But they are increasingly rare. In fact, a survey of cars in Davidson County by the research firm Bumper Sticker Solutions, which bills itself as “the Nielsen ratings for bumper stickers,” shows that there are only 10 “W” stickers left in the county.
“These were never really campaign bumper stickers,” says Wendy Bryson of Bumper Sticker Solutions. “In fact, a lot of people put them on their vehicles after the election to side with a winner or to rub in Bush’s victory.
“But the time when people wanted to be perceived as on the same side as George Bush is pretty much over,” she adds.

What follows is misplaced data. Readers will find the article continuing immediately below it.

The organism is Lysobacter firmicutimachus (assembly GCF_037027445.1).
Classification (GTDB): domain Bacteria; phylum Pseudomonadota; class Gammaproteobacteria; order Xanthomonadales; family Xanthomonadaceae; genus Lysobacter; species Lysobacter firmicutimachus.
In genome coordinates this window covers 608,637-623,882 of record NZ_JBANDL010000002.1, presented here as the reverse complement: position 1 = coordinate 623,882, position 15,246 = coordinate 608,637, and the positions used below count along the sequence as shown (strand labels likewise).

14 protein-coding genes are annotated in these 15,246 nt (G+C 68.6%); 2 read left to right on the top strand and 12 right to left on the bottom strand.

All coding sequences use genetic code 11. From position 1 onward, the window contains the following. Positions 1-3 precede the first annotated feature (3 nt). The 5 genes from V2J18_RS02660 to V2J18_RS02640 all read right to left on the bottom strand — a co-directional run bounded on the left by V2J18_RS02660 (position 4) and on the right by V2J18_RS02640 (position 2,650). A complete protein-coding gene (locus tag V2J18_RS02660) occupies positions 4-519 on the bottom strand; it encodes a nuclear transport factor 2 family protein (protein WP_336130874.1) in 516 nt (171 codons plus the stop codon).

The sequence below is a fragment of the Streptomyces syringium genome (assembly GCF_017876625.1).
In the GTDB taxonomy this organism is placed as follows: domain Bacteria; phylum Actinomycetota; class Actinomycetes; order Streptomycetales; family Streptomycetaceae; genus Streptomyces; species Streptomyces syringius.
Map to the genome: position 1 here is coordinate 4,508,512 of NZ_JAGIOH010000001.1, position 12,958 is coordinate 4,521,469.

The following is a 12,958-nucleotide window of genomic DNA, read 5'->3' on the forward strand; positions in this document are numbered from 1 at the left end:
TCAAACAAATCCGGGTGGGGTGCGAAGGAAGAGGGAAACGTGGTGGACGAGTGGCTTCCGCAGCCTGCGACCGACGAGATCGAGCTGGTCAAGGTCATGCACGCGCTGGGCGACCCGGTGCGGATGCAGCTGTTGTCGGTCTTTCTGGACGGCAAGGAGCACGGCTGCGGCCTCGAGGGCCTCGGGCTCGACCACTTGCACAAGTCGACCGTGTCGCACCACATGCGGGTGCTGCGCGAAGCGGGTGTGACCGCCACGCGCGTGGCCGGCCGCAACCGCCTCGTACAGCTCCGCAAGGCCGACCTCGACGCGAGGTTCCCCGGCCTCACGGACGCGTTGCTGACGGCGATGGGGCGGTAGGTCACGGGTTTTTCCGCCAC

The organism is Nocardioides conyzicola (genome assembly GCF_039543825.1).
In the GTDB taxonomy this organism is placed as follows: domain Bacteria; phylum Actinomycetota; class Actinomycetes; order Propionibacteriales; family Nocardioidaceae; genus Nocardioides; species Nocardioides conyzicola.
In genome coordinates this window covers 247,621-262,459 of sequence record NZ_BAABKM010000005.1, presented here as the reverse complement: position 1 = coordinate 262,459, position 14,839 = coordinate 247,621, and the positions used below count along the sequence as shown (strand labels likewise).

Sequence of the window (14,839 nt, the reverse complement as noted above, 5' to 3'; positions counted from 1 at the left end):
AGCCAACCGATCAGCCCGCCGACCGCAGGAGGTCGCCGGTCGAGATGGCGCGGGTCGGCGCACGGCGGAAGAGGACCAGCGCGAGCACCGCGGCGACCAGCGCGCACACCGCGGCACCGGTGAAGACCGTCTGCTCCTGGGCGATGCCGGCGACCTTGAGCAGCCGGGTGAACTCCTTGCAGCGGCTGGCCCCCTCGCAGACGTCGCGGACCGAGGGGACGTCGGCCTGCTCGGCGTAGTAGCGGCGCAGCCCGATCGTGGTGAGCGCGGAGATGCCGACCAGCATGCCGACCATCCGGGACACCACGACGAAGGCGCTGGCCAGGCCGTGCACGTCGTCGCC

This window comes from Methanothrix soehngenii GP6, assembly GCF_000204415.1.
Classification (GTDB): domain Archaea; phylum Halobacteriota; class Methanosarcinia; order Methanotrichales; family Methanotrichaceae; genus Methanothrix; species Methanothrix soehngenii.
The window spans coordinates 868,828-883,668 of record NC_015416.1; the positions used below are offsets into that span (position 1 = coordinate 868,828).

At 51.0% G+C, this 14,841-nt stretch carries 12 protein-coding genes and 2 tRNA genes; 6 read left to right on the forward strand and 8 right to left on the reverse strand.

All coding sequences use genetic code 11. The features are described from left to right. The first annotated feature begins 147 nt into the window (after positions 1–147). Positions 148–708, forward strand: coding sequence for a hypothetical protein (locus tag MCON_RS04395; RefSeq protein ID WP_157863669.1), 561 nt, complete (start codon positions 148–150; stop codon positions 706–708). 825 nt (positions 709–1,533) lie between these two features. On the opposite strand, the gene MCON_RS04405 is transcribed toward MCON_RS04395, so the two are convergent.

The era of the “W” sticker can’t come to a close fast enough for some people. The display of stickers reading “1-20-09”—George Bush’s last day in office—have exploded in the past few months, Bryson says. Some of the stickers simply have the date, while others explain its meaning with phrases such as “Bush’s Last Day” or “The End of an Error.”
“We first started seeing those three years ago, when the ‘W’ stickers outnumbered them 200-to-one. But three months ago the ‘1-20’ stickers passed up the ‘W’ stickers and have continued to grow.”
Bryson says that the rapid growth of any partisan sticker usually leads to a parody backlash sticker.
“We saw the backlash to the ‘W The President’ stickers with the ‘M The Moron’ stickers, and we expect to see a backlash to the ‘1-20’ stickers soon. My best guess is that we will soon see stickers that read ‘1-20-09—McCain’s First Day.’ ”
The most surprising finding of the latest survey?
“We found two cars on the road that still have Sundquist stickers,” Bryson says. “We were all stunned by that.”